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Data Reveals How the Pandemic Has Changed Work Schedules

The average remote workers shifted two of their working hours outside of the traditional 9-to-6 weekday schedule and worked more hours than pre-pandemic.

(TNS) — How the pandemic change work schedules? We can look to Github data for one answer. At the onset of the COVID-19 pandemic, Wenqi Shao, a San Francisco-based data scientist, shifted her working hours in response to her suddenly flexible work-from-home schedule. Shao, who was then working for the shipping technology company Flexport, opted to work later in the evenings, freeing up time in the middle of the day to exercise or run errands.

Shao is one of many developers who shifted their work schedules in response to remote work. On average, developers in San Francisco worked an additional two hours per week outside of the traditional 9 a.m. to 6 p.m. weekday schedule — putting in more work during weekends and evening hours.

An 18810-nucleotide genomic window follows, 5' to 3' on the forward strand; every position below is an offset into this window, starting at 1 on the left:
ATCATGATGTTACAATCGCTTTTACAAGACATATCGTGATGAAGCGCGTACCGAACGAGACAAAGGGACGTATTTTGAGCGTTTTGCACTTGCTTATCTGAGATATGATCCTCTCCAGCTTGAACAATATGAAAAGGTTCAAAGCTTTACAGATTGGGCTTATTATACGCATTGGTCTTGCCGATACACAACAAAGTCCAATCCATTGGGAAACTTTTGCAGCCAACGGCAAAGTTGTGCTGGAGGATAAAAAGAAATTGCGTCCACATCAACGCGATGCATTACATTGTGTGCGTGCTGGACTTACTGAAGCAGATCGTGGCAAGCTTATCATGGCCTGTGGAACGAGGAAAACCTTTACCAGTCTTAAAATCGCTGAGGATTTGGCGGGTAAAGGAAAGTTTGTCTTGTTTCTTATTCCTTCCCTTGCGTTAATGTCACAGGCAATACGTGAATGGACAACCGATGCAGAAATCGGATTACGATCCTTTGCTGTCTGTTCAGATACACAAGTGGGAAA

That's according to a new working paper by two economics professors from the University of Oregon, which uses data from the popular development website GitHub to examine the pandemic's effect on activity among GitHub users.

GitHub is the world's largest provider for software development. It is used by over 73 million people worldwide, including professional software engineers, researchers, students and government agencies (The Chronicle also uses it for its journalism). Its main purpose is version control and collaboration. A group of developers can view, edit and upload different versions of the same code or data file — like if Dropbox and track changes had a baby, as Grant McDermott, one of the researchers, described it.